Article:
Cities Going Broke Across America

January 27, 2014

More cities across the country are likely to declare bankruptcy, says Wayne Winegarden, a senior fellow at the Pacific Research Institute.

Municipal debt has traditionally been regarded as very safe for investors, but that trend could be changing. As debt and pension liabilities pile up in city after city, more municipalities are likely to become insolvent.

Most municipalities face financial crises not due to one unlucky event but due to a pattern of financial mismanagement and negligence, and a poor, antigrowth environment. An example is Vallejo, California, which declared bankruptcy in 2008:

  • Police and firefighter salaries and pensions in Vallejo accounted for 74 percent of the city's budget.
  • Police captains were receiving $306,000 in pay and benefits annually, and firefighters earned an average of $171,000.
  • Both groups were guaranteed lifetime health benefits after only five years.
  • In 2007, 292 of the city's employees were making $100,000.
  • The city also failed to make any changes to its expenditures, despite its decreasing revenue after an economically significant Naval Base closed in 1996.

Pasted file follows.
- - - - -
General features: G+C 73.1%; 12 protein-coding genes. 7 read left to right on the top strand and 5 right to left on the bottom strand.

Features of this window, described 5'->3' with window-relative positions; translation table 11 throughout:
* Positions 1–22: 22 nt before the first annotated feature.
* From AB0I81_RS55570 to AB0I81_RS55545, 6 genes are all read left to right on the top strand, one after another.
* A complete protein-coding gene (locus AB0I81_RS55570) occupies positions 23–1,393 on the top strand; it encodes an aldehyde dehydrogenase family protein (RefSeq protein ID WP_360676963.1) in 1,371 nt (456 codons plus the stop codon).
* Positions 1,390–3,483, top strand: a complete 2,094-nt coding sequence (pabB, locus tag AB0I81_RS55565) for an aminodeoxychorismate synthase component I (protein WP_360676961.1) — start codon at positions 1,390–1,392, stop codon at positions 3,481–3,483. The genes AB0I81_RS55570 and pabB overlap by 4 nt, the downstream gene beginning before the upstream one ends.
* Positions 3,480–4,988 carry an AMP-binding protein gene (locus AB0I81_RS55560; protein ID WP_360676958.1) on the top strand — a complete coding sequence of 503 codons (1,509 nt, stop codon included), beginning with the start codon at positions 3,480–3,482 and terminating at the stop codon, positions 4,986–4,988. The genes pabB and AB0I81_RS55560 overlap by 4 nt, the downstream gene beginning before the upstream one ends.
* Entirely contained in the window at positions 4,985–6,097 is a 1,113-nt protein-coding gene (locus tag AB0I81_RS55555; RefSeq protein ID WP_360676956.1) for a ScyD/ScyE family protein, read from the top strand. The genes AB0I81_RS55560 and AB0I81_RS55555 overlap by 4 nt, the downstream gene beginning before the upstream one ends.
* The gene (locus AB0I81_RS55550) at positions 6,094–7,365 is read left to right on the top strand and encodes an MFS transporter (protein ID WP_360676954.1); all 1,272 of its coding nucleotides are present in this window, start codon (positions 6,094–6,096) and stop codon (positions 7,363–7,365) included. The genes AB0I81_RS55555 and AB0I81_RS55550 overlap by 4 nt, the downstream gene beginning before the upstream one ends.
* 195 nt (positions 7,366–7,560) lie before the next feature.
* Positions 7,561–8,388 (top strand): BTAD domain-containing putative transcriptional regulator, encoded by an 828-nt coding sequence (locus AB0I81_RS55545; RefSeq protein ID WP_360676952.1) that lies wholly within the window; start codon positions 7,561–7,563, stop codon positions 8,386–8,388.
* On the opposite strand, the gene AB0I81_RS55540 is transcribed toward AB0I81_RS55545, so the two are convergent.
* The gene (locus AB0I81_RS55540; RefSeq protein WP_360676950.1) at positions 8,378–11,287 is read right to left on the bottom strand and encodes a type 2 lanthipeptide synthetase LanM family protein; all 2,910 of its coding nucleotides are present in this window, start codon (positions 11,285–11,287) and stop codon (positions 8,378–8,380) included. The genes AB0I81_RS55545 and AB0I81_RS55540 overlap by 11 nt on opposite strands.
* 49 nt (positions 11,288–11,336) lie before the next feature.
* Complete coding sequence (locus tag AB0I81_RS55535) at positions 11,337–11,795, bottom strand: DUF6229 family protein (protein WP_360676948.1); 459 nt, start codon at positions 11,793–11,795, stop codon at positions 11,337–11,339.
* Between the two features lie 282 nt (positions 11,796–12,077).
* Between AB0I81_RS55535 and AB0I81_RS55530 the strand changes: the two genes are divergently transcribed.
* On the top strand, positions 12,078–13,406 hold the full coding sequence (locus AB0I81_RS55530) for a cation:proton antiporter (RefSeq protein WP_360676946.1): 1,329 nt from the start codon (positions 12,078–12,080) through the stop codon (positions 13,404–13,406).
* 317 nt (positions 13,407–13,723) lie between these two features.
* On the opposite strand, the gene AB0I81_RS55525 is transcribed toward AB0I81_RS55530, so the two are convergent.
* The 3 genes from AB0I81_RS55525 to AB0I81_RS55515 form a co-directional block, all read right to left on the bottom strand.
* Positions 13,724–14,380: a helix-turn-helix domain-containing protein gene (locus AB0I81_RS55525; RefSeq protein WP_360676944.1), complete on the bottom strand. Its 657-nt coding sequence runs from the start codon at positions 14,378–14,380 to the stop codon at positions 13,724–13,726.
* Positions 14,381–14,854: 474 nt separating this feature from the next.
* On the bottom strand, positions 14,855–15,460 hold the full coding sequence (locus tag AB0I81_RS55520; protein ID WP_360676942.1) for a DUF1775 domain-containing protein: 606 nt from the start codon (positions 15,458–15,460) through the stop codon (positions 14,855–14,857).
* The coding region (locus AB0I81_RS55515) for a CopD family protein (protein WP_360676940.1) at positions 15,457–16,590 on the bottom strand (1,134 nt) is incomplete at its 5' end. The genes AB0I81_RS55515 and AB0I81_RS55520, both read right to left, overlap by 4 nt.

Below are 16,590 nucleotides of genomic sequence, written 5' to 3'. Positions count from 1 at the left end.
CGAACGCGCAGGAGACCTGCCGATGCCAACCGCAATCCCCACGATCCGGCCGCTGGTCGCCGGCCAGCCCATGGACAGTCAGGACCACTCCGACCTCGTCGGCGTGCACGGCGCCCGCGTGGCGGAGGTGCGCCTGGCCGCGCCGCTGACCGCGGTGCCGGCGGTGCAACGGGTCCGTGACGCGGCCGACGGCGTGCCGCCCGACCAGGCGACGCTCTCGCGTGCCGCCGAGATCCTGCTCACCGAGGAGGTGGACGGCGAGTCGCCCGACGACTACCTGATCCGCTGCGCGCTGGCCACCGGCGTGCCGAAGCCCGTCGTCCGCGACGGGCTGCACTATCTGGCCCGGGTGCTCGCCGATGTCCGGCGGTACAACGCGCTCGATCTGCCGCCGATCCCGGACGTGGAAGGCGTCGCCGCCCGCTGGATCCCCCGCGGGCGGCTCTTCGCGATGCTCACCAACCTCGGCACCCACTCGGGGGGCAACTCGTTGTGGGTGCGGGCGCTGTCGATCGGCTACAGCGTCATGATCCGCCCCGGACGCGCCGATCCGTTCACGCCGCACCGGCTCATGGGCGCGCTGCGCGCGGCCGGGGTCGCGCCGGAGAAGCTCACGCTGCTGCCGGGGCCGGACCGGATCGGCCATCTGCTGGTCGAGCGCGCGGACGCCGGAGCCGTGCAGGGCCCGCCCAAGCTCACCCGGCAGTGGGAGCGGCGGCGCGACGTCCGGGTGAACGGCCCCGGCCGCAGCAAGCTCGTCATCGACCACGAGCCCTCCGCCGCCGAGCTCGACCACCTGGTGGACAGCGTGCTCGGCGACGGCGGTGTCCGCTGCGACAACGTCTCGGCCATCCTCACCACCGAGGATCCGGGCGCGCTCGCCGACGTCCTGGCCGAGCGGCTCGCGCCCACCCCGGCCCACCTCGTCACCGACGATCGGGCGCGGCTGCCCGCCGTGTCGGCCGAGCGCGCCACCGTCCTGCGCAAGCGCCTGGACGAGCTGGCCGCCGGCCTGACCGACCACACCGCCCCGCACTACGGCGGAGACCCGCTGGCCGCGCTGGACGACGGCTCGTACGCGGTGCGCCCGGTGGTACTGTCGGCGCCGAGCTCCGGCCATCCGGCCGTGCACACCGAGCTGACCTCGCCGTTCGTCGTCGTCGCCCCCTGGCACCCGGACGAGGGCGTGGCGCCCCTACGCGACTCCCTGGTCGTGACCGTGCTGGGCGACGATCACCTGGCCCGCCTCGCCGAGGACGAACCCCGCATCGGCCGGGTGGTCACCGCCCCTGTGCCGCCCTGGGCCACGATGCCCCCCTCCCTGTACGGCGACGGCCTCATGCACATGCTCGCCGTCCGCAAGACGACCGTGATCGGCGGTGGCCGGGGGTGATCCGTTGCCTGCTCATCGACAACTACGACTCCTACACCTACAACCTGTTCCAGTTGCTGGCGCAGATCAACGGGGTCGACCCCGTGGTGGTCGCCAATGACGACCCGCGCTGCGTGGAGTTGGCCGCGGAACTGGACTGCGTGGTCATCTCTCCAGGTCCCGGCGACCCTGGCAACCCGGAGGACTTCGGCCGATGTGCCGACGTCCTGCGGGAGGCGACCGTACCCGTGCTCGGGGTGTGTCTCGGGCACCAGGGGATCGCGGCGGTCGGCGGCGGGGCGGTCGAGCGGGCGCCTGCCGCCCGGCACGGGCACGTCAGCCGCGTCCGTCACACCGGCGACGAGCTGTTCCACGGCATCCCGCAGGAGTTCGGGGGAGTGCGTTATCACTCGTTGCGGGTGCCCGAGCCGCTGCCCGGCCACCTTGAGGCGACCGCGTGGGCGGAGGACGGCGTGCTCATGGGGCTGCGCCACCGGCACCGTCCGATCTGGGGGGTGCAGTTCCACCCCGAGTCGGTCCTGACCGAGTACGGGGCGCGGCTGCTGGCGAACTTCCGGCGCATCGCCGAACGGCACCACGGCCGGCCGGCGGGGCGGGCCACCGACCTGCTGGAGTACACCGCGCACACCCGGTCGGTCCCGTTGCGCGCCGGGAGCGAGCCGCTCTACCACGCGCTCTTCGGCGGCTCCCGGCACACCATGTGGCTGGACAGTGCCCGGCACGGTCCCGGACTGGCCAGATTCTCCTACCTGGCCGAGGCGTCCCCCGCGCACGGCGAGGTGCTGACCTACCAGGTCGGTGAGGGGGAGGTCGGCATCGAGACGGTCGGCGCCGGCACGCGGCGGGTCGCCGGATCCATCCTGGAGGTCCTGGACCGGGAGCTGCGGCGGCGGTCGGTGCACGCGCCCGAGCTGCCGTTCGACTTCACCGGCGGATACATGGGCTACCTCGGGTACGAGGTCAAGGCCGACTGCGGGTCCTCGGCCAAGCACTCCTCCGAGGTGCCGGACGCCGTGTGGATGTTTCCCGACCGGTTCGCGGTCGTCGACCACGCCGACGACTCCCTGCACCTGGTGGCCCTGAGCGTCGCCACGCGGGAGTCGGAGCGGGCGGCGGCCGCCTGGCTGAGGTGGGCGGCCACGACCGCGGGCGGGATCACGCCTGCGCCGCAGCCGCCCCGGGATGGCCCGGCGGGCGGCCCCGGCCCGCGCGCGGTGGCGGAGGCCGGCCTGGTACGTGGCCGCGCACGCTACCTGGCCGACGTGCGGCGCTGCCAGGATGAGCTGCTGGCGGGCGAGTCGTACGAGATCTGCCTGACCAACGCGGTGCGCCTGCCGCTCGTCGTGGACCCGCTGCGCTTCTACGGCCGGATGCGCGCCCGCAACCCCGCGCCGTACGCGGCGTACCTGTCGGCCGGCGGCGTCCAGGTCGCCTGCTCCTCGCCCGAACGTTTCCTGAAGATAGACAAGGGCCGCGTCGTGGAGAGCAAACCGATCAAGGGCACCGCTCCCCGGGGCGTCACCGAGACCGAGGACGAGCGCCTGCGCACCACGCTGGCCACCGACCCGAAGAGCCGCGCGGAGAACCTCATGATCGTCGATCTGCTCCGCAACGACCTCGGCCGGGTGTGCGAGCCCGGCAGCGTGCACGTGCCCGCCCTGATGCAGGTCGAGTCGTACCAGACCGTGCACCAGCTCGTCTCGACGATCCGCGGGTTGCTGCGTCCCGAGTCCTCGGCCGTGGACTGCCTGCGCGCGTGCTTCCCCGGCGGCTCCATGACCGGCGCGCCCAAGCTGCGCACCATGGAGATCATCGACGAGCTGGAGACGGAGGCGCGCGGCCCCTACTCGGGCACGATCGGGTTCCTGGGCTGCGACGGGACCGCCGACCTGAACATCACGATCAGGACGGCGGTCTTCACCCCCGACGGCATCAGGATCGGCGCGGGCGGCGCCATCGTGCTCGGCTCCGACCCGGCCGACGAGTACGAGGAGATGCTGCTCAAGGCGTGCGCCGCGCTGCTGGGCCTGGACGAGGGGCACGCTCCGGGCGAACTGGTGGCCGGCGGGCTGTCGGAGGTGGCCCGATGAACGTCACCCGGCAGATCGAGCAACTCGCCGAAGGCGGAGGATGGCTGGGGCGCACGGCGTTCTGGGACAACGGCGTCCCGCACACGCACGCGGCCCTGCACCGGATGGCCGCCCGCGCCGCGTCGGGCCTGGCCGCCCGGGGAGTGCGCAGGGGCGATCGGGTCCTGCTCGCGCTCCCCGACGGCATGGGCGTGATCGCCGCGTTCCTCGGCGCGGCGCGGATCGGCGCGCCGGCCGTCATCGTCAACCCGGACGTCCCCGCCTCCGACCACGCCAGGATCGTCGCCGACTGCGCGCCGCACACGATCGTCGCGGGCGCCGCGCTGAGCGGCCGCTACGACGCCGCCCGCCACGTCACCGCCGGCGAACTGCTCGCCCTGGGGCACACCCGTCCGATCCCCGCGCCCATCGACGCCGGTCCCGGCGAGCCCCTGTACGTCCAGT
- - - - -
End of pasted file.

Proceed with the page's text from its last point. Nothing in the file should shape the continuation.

• With a $16.6 million shortfall, the city filed for bankruptcy.

Unfortunately, after declaring bankruptcy, Vallejo did nothing to address the problems with its pension system. As a result, pension costs are rising at an unsustainable rate and the city remains unstable.

As Vallejo's experience proves, bankruptcy does not solve any city's problems: it is only a tool to begin addressing the root of the financial distress. Because the city did not address the root causes of its financial distress after going bankrupt, it remains in a perilous position.

Filing for bankruptcy also brings costs. Not only are borrowing costs higher and a city's credit rating lower, but businesses have less of an incentive to do business in a bankrupt municipality. As people and businesses leave, the city loses its tax base and the economic environment becomes even weaker.

Unless cities are determined to institute real reforms after declaring bankruptcy, filing bankruptcy will not fix their fiscal woes.

Source: Wayne H. Winegarden, "Going Broke One City at a Time: Municipal Bankruptcies in America," Pacific Research Institute, January 2014.

 

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